What Makes a Good Manager, According to Research
Learn from the experts
Good managers are hard to come by.
Why? Many managers become managers with little or no management training, and when they are provided training, it doesn’t necessarily improve their skills. Research shows that 84 percent of workers say poorly trained people managers create a lot of unnecessary work and stress, and 57 percent say that managers in their workplace could benefit from training on how to be a better people manager.
The good news is that there are clear paths to improvement for managers.
Here’s what makes a good manager, according to research, and ways that new and experienced managers can improve in these eight foundational areas.
What makes a good manager? 8 effective strategies for every leader, according to research
1. Clearly communicating measurable company goals
Open communication is a fundamental element of a successful workplace. McKinsey & Company’s study about the future of remote work suggests that employees who feel more included in workplace communication are almost five times more likely to report increased productivity. The effects of flawed communication? SHRM reports that companies can lose up to $62.4 million per year by miscommunicating with employees.
It’s imperative that good managers push their team members to grow and succeed by clearly communicating company goals, KPIs, and deadlines-but without micromanaging. They should know how to delegate tasks, then step back and allow employees to complete their work using their own authority and judgment.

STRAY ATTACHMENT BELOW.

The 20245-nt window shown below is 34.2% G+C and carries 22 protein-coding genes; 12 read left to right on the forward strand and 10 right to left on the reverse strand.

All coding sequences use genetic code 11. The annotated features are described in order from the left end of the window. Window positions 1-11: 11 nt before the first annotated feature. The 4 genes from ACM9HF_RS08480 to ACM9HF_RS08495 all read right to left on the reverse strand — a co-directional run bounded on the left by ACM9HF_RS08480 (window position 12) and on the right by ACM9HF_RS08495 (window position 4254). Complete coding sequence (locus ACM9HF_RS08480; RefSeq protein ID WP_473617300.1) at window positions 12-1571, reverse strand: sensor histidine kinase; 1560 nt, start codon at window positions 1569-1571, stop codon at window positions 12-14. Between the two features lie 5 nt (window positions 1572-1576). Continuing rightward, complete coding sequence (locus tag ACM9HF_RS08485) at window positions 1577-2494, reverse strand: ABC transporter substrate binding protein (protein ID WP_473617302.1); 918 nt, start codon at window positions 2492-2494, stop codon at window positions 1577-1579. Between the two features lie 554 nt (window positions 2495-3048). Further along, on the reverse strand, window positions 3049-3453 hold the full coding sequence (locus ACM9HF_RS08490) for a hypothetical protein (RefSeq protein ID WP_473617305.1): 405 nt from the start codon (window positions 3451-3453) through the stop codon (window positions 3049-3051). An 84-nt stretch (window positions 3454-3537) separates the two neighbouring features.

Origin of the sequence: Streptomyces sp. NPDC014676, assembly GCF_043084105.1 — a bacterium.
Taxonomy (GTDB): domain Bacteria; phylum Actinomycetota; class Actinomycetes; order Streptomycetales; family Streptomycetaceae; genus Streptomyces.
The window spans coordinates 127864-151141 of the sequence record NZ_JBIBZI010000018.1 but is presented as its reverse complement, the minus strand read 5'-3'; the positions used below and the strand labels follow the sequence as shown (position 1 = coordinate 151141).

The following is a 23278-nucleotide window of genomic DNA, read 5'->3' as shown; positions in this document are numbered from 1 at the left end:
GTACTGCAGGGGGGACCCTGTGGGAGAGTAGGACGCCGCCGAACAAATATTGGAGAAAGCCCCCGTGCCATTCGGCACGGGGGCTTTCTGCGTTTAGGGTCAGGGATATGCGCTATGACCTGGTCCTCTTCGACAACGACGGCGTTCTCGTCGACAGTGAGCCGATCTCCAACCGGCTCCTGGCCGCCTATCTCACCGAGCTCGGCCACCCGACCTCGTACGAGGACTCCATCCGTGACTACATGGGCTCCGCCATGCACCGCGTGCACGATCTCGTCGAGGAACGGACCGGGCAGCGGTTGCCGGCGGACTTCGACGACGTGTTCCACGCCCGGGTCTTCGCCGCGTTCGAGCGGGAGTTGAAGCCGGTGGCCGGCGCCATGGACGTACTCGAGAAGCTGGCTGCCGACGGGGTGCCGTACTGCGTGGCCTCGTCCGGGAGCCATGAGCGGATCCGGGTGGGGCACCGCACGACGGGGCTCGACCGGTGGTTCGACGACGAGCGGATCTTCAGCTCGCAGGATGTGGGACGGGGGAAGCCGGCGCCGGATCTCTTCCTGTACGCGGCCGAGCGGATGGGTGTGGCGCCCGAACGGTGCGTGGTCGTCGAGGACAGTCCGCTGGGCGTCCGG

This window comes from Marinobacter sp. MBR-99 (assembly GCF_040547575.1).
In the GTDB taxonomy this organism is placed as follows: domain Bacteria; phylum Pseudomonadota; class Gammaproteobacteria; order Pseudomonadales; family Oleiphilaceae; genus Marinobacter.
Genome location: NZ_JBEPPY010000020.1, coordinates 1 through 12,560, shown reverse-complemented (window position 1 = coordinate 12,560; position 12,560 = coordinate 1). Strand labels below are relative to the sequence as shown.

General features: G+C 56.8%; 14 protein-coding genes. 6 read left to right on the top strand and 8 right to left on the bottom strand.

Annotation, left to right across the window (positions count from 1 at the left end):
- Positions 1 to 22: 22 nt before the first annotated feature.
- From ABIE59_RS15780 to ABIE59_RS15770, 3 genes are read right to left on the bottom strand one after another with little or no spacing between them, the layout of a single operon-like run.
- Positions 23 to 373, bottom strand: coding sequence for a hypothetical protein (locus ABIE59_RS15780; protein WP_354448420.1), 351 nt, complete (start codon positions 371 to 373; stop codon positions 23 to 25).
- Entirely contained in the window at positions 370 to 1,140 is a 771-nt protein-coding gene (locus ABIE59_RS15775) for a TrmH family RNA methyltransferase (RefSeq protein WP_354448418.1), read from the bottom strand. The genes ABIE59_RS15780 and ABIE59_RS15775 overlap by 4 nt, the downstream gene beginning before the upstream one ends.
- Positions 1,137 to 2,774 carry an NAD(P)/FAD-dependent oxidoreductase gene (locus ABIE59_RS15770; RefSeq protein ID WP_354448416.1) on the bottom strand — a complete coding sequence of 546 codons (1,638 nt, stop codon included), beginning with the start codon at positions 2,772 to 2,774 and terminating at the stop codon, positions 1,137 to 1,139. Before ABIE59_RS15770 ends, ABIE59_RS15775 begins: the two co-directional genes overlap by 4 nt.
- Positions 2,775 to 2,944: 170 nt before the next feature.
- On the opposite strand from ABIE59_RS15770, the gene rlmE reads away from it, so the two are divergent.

Leadership strategist Hilary Jane Grosskopf says, “When you give [an] ask, be specific as to what the outcome should be, but leave the how-to open. If they seem confused or don’t know where to start, that is where it’s essential to be a mentor and provide some guidance,” she explains.
If you want to improve your communication skills, start by auditing your team’s communication needs regularly, since approaches might need to be adjusted as teams grow. You can evaluate your team’s specific communication needs by anonymously surveying employees, hiring a business coach or consultant, or hosting a lunch and learn based on team communication.
2. Encouraging innovation and creativity
According to McKinsey & Company’s award creativity score (ACS), there’s a direct link between a company’s financial performance and its creativity. Of the firms deemed creative by McKinsey’s metrics, 67 percent showed above-average revenue growth and 70 percent exhibited above-average returns to shareholders. So, in order for businesses to stay ahead of their competition, managers must create an environment that fosters and invites open-mindedness, innovation, creativity, and curiosity.